WALLINGFORD — Those who commented on the U.S. Forest Service plan to create habitat for birds last year have until April 1 to file any objections to the plan they might have.
Jay Strand, a planner for the U.S. Forest Service, said Thursday the plan calls for harvesting 15,000 acres of timber across the management area over a 15-year period. The area is found in Bennington, Rutland, Windham and Windsor counties. Locally, the area impacted would be Green Mountain National Forest land in Wallingford and Mount Tabor.
Strand said the goal of the plan is to have between 5 and 10 percent of the forest growth be between zero and 9 years old. Such forests are key habitat for animals such as deer, ruffed grouse and other species of birds. Private timber companies will bid on the rights to harvest, said Strand, with the profits the U.S. Forest Service makes going to the U.S. Treasury. In the Wallingford and Mount Tabor areas, cuts are limited to 5 acres. This accounts for about 1 percent of National Forest land in that area.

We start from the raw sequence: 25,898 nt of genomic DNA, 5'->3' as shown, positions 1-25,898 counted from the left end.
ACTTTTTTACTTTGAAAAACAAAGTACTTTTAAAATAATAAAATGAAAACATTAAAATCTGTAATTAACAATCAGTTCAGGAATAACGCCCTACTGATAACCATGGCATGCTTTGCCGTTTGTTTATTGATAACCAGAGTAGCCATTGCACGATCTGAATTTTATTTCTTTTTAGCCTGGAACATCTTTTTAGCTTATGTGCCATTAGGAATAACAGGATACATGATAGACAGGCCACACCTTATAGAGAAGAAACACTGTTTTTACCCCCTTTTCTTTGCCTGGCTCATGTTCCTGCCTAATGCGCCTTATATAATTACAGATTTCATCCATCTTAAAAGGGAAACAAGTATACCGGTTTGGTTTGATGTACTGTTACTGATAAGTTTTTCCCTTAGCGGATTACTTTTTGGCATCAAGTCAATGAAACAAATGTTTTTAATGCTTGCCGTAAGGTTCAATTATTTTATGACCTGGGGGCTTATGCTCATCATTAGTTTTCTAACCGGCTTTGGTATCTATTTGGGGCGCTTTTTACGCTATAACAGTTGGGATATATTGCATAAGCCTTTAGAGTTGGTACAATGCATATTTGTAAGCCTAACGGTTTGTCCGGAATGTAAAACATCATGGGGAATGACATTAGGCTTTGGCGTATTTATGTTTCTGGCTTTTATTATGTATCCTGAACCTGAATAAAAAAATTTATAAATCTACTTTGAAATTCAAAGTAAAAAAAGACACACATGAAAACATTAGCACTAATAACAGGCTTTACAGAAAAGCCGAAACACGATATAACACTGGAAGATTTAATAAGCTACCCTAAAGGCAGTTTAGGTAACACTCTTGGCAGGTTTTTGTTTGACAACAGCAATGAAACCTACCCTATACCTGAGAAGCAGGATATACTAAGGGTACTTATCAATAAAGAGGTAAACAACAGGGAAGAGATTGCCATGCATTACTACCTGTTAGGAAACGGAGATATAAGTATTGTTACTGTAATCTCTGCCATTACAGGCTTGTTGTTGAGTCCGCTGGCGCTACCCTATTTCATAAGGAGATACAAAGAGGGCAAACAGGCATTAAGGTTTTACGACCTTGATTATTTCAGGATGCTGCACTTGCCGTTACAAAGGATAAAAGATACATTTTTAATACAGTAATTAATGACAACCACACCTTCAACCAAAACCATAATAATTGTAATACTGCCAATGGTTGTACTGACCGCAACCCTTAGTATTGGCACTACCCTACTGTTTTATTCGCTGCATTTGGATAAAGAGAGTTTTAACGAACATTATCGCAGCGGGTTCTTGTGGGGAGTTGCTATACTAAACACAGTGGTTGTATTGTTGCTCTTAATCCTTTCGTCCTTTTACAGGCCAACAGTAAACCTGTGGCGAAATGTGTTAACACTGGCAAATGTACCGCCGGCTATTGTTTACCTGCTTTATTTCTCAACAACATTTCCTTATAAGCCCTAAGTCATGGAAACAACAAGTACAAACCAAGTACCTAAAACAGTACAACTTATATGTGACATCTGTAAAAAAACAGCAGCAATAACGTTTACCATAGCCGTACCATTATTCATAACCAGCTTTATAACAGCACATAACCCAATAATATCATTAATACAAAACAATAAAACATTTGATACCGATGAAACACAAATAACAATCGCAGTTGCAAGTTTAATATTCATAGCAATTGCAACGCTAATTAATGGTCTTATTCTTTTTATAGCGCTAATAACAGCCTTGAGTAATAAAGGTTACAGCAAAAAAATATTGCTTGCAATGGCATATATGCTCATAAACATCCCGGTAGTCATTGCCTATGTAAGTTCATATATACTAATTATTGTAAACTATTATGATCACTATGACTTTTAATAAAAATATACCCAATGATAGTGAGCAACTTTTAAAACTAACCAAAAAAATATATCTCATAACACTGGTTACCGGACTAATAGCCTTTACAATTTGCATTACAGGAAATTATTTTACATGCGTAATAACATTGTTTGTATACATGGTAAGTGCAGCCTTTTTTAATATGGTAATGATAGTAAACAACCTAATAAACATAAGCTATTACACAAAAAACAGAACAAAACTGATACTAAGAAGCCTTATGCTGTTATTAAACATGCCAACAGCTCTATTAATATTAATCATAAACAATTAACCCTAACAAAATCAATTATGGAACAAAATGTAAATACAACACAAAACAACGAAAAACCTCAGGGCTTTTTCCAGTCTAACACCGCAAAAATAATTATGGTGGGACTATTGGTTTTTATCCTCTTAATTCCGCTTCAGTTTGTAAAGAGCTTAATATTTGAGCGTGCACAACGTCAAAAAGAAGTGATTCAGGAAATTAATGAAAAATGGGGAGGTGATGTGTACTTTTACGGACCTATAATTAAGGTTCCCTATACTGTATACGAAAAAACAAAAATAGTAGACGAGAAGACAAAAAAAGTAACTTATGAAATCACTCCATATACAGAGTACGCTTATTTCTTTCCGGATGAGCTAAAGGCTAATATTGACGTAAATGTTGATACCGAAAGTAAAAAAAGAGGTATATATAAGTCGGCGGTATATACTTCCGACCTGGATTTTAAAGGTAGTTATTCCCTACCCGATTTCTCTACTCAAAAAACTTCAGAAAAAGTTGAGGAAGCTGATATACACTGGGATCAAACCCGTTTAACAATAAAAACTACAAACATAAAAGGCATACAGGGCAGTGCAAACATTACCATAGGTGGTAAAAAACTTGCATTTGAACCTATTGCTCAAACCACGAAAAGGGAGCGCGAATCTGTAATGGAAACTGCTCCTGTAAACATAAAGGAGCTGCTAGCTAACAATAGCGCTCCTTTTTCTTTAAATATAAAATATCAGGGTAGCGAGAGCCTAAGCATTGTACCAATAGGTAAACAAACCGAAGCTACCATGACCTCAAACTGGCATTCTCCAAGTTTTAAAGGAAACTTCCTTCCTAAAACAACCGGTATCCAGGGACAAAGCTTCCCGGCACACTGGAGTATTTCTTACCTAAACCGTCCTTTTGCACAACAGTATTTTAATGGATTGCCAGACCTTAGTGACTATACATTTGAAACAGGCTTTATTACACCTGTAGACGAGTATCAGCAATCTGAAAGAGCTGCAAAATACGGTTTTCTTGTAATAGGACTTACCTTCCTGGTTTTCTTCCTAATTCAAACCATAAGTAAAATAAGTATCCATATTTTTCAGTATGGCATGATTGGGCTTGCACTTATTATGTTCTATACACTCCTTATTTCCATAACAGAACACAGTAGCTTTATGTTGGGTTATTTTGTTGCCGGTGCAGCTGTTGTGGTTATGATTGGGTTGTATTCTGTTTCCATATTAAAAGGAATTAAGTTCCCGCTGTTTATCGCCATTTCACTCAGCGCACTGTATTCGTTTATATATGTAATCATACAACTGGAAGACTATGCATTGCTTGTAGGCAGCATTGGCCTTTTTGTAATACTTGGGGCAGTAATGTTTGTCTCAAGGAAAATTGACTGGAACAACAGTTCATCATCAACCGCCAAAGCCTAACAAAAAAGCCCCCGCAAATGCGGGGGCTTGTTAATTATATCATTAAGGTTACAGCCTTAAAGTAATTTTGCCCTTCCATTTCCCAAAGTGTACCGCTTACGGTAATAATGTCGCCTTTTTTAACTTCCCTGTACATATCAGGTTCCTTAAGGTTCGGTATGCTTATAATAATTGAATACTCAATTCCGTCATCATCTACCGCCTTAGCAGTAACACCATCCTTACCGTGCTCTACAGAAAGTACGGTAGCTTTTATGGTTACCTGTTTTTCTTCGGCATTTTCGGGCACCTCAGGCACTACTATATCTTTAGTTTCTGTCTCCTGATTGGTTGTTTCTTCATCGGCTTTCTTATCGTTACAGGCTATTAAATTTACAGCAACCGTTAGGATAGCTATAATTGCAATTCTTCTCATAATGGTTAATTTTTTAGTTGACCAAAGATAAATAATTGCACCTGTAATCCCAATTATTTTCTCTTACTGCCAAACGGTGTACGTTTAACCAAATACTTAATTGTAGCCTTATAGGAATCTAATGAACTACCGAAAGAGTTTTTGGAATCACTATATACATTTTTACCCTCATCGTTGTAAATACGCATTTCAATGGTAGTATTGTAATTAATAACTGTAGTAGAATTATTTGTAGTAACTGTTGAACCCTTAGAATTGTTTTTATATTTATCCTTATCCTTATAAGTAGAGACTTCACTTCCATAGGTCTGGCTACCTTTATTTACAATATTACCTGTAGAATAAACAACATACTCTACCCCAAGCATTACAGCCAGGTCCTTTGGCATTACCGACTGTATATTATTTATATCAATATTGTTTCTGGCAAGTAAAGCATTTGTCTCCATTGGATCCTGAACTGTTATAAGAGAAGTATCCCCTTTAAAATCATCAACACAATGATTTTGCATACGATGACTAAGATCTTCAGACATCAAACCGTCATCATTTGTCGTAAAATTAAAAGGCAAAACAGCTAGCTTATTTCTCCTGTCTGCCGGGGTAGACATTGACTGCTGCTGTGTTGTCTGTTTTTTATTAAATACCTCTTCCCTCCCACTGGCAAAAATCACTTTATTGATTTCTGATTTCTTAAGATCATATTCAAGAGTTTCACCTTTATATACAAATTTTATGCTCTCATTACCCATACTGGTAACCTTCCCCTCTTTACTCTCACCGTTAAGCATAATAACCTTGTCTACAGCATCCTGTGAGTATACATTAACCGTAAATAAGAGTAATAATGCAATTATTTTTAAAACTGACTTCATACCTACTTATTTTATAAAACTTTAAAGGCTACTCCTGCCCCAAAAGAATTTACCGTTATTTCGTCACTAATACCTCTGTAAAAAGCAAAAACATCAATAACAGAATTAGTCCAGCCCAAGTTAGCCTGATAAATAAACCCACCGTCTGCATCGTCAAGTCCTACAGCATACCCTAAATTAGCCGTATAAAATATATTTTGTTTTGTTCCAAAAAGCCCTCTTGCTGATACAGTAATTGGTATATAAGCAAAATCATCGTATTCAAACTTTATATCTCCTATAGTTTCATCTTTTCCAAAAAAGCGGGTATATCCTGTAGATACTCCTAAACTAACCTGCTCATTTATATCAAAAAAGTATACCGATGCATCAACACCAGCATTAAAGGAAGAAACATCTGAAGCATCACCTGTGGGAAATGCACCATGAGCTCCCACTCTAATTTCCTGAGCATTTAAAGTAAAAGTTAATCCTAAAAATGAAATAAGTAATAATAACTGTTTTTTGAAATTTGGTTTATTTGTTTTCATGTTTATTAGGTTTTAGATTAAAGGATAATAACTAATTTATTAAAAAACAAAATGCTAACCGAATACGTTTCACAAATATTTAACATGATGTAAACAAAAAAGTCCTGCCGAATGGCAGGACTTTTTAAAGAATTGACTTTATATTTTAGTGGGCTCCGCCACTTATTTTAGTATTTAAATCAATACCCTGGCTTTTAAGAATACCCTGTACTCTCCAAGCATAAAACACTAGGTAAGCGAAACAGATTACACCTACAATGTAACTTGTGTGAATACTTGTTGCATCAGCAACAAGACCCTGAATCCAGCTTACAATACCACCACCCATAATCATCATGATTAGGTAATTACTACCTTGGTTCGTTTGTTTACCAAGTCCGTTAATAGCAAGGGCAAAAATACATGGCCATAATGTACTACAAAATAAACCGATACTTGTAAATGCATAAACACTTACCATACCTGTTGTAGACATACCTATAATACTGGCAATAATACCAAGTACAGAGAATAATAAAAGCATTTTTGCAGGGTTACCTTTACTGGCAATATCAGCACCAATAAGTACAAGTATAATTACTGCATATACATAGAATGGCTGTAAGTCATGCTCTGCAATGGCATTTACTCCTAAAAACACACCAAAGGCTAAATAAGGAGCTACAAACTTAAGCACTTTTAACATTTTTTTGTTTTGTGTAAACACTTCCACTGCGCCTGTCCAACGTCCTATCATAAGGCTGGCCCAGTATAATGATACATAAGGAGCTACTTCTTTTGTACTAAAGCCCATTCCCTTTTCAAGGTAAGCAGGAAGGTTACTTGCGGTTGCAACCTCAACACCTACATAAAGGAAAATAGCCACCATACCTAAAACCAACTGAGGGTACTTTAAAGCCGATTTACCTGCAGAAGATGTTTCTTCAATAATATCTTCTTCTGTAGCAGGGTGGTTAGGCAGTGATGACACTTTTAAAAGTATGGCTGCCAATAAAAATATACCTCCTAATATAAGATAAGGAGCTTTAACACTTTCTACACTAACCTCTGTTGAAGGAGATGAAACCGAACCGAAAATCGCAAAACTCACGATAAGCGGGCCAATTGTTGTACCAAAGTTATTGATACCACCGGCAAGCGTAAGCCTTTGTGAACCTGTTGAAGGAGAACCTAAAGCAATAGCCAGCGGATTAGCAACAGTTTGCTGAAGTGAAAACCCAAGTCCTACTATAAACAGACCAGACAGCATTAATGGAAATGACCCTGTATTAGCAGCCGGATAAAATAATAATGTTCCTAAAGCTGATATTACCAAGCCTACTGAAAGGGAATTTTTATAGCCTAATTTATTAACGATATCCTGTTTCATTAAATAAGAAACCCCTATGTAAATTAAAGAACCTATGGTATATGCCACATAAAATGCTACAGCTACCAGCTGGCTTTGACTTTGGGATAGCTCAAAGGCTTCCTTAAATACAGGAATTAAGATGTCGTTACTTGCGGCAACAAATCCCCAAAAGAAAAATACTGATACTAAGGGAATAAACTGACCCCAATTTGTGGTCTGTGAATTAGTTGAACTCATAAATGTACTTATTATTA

Strand said after the public comment period last year, the plan was adjusted to decrease the number of logging roads needed to access the areas to be cut. He said people had concerns about soil and water quality.
Other concerns were expressed regarding the amount of zero-to-nine year growth the plan would leave, said Strand. Some felt it was too much. Strand said given that the cutting will be spread out over a 15-year period, the actual amount of “early successional habitat,” as it’s called, would likely never exceed 4 or 5 percent.
Since the cut forest is being replaced by growth, not development and the timber being harvested will likely be used in products and not burned, there likewise won’t be a big increase in carbon released into the environment, Strand said.
The plan, and how to object, can be found at www.fs.usda.gov/project/?project=53629. Hard copies are available at the Manchester Ranger Station in Manchester, or the Forest Supervisor’s Office in Rutland. Call Strand at 767-4261, ext. 5522, or email email@example.com for more information.
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Fat bike demo
Part of Winterfest. T-shirt and lunch will be provided. Demo bikes available. $30. 9 a.m. to 1 p.m. Pine Hill Park, 2 Oak St. Extension, Rutland, firstname.lastname@example.org.